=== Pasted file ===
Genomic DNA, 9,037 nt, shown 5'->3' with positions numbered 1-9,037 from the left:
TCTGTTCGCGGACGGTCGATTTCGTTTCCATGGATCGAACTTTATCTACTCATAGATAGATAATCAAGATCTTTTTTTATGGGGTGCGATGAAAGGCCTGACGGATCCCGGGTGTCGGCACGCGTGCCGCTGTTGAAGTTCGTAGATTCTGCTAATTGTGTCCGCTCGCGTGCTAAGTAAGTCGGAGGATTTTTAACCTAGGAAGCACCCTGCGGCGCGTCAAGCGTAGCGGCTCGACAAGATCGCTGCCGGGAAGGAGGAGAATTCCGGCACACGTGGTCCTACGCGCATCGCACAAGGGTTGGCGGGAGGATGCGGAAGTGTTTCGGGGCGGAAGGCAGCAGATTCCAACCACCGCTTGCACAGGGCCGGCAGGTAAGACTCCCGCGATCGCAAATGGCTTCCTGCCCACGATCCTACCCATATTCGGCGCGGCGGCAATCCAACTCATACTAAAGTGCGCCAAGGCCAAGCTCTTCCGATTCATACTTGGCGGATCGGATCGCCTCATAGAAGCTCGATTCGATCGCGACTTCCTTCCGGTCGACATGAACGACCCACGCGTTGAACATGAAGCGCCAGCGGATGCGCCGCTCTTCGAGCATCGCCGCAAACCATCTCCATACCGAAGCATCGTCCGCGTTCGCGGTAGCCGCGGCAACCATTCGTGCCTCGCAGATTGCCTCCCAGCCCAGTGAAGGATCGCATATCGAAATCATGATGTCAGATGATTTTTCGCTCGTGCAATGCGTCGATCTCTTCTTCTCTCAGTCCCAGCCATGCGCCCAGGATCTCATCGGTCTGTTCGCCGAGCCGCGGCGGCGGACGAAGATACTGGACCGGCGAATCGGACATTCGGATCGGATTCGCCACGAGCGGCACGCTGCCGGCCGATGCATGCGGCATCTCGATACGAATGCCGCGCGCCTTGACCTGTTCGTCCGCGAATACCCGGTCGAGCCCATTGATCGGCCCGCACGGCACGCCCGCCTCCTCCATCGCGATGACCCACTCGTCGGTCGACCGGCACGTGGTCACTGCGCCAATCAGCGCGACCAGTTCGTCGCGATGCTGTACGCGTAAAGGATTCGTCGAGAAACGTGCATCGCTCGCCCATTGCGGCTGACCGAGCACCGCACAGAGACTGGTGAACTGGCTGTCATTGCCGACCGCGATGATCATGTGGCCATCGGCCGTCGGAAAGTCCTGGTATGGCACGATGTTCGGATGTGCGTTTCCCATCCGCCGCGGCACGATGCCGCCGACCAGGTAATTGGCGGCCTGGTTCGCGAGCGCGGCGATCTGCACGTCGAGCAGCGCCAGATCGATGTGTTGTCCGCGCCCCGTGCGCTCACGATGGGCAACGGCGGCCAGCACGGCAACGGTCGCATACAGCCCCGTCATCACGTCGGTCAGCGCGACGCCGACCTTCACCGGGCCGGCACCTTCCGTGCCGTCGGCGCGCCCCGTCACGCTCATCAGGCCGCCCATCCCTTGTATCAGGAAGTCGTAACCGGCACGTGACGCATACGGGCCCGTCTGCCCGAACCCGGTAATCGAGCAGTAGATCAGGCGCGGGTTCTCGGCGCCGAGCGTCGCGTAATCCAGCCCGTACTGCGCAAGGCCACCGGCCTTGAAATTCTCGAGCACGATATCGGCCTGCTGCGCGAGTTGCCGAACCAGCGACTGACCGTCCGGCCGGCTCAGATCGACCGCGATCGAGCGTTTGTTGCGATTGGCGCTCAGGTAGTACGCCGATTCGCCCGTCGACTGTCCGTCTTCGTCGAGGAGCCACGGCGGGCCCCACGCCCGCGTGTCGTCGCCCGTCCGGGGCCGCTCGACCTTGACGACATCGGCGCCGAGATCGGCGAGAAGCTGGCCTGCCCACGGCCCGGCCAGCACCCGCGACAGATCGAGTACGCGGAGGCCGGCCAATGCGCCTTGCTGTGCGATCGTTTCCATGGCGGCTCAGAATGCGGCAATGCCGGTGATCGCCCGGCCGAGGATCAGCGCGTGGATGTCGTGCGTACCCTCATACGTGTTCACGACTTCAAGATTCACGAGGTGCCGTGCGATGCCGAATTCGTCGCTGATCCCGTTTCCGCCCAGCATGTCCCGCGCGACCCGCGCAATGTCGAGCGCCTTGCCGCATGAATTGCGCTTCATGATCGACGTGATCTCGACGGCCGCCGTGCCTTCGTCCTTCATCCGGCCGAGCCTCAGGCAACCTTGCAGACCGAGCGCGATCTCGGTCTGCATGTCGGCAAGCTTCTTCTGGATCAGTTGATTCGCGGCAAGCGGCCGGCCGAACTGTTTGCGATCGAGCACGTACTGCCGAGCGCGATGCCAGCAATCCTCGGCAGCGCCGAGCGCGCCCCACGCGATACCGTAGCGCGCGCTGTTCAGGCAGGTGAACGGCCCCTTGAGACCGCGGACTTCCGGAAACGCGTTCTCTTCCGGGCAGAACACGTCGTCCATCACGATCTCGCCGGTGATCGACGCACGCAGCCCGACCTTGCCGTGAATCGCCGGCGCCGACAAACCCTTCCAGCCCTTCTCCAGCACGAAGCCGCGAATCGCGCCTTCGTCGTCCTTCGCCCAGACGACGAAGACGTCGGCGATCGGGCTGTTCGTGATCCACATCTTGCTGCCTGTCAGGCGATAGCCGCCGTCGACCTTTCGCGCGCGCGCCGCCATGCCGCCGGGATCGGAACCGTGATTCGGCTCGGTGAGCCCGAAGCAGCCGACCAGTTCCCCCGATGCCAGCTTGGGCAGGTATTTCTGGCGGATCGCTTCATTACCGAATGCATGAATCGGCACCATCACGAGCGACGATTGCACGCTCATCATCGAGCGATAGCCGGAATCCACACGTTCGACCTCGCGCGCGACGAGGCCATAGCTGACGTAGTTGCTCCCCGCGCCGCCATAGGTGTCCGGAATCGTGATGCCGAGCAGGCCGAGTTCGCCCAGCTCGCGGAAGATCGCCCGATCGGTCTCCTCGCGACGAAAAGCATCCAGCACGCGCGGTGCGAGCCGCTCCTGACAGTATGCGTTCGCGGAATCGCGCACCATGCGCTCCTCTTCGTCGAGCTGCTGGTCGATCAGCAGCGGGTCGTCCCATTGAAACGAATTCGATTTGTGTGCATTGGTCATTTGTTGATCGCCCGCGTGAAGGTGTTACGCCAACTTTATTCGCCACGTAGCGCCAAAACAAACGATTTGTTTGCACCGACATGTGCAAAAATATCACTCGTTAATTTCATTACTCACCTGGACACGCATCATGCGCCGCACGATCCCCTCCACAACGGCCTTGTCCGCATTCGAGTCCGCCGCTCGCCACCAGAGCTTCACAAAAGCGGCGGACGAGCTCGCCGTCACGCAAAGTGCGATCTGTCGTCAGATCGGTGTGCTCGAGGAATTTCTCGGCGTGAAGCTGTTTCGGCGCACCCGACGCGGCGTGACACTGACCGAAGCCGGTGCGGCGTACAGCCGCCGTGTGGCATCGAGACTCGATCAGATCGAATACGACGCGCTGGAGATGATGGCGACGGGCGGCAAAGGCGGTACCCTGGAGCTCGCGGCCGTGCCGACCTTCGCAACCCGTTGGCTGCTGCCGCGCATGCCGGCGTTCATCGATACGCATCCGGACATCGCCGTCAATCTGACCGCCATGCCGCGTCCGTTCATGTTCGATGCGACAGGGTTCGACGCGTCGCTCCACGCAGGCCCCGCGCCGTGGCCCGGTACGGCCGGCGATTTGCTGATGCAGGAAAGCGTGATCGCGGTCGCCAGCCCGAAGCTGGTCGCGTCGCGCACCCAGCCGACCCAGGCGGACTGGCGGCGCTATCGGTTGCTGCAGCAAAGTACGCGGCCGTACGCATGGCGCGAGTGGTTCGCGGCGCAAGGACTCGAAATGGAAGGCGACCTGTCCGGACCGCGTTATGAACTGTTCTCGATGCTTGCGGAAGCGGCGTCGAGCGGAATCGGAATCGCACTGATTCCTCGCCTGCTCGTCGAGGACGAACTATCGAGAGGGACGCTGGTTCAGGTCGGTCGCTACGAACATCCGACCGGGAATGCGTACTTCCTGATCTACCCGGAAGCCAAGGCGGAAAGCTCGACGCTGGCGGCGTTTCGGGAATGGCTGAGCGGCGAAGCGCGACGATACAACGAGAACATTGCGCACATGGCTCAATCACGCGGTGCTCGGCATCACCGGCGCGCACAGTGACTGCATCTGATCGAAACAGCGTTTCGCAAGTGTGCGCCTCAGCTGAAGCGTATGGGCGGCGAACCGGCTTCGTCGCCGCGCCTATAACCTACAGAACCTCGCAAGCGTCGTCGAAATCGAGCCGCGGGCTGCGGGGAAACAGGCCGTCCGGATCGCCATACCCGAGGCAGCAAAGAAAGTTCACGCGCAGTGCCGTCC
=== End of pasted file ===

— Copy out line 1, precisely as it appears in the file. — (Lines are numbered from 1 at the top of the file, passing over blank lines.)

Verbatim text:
Genomic DNA, 9,037 nt, shown 5'->3' with positions numbered 1-9,037 from the left: